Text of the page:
Seven weeks after the phenomenal outbreak of “WannaCry” Ransomware which infiltrated 230.000 computers in 150 countries, causing US$4 million potential losses, another cyberattack struck again. In the end of June, a ransomware called “Petya” attacked over 12.000 devices in around 65 countries, seizing systems of high-profile victims like Danish shipping giant Maersk, US pharmaceutical company Merck, and multiple private and public institutions, leading to PCs and data being locked up. Experts said, Petya ransomware is more threatening compared to WannaCry. While WannaCry’s flaws design caused it to flame out after a few days, this latest ransomware has learnt from the mistakes.
What is Ransomware?
Ransomware is a type of malware that blocks access to a computer or its data and demands money to release it.
How does it work?
When a computer is infected, the ransomware encrypts important documents and files and then demands a ransom, typically in Bitcoin, for a digital key needed to unlock the files. If victims don’t have a recent back-up of the files they must either pay the ransom or face losing all of their files.
How does the “Petya” ransomware work?
The ransomware takes over computers and demands US$300, paid in Bitcoin. The malicious software spreads rapidly across an organization once a computer is infected using the EternalBlue vulnerability in Microsoft Windows or through two Windows administrative tools. The malware tries one option and if it doesn’t work, it tries the next one.
“It has a much better mechanism for spreading itself than WannaCry.”
- Ryan Kalember, of cybersecurity company Proofpoint.
What should you do if you are affected by the ransomware?
The ransomware infects computers and then waits for about an hour before rebooting the machine. While the machine is rebooting, you can switch the computer off to prevent the files from being encrypted and try and rescue the files from the machine, as flagged by @HackerFantastic on Twitter.
If the system reboots with the ransom note, don’t pay the ransom – the “customer service” email address has been shut down so there’s no way to get the decryption key to unlock your files anyway. Disconnect your PC from the internet, reformat the hard drive and reinstall your files from a backup. Back up your files regularly and keep your anti-virus software up to date.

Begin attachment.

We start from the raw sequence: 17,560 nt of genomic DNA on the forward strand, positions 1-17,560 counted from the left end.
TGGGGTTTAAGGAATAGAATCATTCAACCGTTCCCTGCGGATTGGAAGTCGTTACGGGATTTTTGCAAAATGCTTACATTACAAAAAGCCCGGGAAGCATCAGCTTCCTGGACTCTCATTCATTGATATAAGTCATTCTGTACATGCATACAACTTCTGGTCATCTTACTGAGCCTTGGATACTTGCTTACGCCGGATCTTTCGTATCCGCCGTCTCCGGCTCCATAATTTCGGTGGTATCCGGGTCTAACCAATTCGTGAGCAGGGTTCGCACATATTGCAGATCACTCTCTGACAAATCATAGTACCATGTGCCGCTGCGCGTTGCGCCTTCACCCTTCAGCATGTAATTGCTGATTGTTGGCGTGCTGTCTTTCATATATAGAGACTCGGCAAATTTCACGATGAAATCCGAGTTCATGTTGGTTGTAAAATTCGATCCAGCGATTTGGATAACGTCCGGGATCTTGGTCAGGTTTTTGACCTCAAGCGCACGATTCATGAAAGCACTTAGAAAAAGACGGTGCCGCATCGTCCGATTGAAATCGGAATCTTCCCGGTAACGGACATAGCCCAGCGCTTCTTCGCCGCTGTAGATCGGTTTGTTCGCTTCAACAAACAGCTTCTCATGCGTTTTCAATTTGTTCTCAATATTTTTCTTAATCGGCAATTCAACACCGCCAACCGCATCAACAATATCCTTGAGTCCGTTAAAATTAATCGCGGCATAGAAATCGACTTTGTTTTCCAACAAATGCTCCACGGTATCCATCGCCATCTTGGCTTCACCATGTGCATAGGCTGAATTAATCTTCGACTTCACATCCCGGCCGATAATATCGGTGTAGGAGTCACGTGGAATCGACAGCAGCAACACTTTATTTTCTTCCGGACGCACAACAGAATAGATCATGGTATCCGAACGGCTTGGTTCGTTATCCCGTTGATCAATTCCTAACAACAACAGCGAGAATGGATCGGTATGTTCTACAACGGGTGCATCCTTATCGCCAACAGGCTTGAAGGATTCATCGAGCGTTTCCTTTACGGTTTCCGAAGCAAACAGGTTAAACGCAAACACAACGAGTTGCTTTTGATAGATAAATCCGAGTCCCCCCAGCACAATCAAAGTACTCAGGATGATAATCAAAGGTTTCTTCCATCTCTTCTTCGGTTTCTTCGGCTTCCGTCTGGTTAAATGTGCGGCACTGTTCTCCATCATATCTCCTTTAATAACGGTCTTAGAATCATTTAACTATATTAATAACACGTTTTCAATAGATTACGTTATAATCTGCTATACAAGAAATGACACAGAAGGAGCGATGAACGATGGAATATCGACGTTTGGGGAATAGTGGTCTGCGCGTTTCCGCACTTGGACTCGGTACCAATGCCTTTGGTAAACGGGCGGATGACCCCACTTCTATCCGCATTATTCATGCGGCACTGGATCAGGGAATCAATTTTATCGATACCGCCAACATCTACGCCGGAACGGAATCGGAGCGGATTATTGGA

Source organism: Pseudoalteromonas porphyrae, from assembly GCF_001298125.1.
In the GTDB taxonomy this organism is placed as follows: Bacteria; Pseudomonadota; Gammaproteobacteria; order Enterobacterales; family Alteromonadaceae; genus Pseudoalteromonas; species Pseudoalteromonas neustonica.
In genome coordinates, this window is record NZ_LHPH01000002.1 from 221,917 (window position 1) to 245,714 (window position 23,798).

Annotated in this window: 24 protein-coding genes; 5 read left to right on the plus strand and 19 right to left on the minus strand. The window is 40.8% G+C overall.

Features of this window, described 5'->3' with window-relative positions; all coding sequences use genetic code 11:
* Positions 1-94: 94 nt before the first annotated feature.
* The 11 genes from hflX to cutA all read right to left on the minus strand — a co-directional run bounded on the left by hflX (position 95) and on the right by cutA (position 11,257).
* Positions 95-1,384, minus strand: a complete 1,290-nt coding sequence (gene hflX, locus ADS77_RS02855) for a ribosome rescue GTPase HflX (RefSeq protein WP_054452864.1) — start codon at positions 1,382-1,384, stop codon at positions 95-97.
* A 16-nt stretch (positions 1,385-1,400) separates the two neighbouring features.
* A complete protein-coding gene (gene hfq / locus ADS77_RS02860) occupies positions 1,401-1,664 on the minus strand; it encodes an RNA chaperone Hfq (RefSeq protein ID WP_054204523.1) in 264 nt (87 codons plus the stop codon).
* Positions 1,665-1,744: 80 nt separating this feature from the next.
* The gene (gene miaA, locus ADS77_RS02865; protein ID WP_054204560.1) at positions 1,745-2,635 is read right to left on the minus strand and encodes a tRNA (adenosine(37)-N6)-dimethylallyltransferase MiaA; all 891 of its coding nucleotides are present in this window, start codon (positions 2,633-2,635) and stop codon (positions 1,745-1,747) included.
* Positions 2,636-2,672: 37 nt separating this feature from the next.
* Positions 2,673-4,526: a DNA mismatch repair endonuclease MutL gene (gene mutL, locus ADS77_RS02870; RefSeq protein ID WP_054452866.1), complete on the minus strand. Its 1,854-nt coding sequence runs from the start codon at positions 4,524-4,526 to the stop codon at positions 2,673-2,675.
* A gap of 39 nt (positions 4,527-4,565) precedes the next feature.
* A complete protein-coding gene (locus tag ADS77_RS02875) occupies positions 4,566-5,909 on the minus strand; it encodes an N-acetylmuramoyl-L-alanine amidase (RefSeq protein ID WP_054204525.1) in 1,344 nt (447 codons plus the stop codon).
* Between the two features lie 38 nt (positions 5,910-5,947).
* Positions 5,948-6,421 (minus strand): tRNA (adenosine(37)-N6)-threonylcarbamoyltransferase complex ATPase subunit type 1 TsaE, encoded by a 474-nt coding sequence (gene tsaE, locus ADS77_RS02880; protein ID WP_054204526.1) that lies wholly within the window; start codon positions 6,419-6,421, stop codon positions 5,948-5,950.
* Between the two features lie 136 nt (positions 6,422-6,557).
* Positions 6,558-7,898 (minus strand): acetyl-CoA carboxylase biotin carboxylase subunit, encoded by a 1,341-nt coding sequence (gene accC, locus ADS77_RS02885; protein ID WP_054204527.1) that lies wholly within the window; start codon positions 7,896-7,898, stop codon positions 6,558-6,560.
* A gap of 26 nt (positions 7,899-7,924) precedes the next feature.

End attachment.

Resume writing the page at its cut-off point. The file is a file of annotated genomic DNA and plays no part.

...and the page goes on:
However, sometimes the employees are reluctant to do all things because of their deadlines and they do not realize that their PC are at potential risks. Furthermore, most companies have not supported with resources to prevent and monitor such risks.
If this is where your company stands, you may consider to ask help from the expert. There are many institutions that provide these services, and one of them is BDO Konsultan Indonesia with its IT Security Advisory Services.
BDO Konsultan Indonesia provides a range of IT security services:
- Risk Assessment & Penetration Testing/Vulnerability Assessment– Assess risks and identify vulnerabilities to digital assets; evaluate potential impact and exposure, prioritizing risks against the costs of protections, including assessment, security testing, remediation, and executive-level reporting to guide security investments.
- Risk Management Strategy & Program Design – Design and implement a comprehensive program aligned with an existing enterprise risk management framework, including strategy, organizational structure, governance, policies and procedures, training, and both internal & external communications.
- Security Architecture & Transformation – Design and implement a cybersecurity architecture and framework tailored to business needs and the enterprise ecosystem, encompassing access controls, entitlement, data protection, security monitoring, data privacy, including selection and implementation of security tools.
https://www.theverge.com/2017/6/28/15888632/petya-goldeneye-ransomware-cyberattack-ukraine-russia | https://www.theguardian.com/ technology/2017/jun/27/petya-ransomware-cyber-attack-who-what-why-how | https://www.wired.com/story/petya-ransomware-wannacry-m istake